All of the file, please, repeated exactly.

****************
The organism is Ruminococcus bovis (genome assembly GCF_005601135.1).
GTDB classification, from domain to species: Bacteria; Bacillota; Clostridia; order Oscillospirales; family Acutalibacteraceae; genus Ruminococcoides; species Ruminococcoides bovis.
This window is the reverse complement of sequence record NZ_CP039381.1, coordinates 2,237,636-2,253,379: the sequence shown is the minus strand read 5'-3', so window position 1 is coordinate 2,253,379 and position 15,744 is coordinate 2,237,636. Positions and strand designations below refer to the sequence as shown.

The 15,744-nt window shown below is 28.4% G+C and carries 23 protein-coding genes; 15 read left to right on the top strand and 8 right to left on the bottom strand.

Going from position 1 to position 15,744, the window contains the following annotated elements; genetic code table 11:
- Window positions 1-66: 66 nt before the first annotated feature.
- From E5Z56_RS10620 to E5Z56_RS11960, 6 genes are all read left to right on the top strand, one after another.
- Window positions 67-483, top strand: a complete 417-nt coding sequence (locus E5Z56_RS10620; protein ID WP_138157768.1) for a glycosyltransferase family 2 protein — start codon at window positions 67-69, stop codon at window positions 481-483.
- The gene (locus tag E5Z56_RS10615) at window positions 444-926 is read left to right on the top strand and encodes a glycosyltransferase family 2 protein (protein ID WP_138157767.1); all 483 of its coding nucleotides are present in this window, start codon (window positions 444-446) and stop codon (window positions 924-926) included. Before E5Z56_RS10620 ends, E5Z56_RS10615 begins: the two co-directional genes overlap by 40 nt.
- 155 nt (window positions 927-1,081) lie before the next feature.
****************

The organism is Ruminococcus bovis (genome assembly GCF_005601135.1).
GTDB classification, from domain to species: Bacteria; Bacillota; Clostridia; order Oscillospirales; family Acutalibacteraceae; genus Ruminococcoides; species Ruminococcoides bovis.
This window is the reverse complement of sequence record NZ_CP039381.1, coordinates 2,237,636-2,253,379: the sequence shown is the minus strand read 5'-3', so window position 1 is coordinate 2,253,379 and position 15,744 is coordinate 2,237,636. Positions and strand designations below refer to the sequence as shown.

The 15,744-nt window shown below is 28.4% G+C and carries 23 protein-coding genes; 15 read left to right on the top strand and 8 right to left on the bottom strand.

Going from position 1 to position 15,744, the window contains the following annotated elements; genetic code table 11:
- Window positions 1-66: 66 nt before the first annotated feature.
- From E5Z56_RS10620 to E5Z56_RS11960, 6 genes are all read left to right on the top strand, one after another.
- Window positions 67-483, top strand: a complete 417-nt coding sequence (locus E5Z56_RS10620; protein ID WP_138157768.1) for a glycosyltransferase family 2 protein — start codon at window positions 67-69, stop codon at window positions 481-483.
- The gene (locus tag E5Z56_RS10615) at window positions 444-926 is read left to right on the top strand and encodes a glycosyltransferase family 2 protein (protein ID WP_138157767.1); all 483 of its coding nucleotides are present in this window, start codon (window positions 444-446) and stop codon (window positions 924-926) included. Before E5Z56_RS10620 ends, E5Z56_RS10615 begins: the two co-directional genes overlap by 40 nt.
- 155 nt (window positions 927-1,081) lie before the next feature.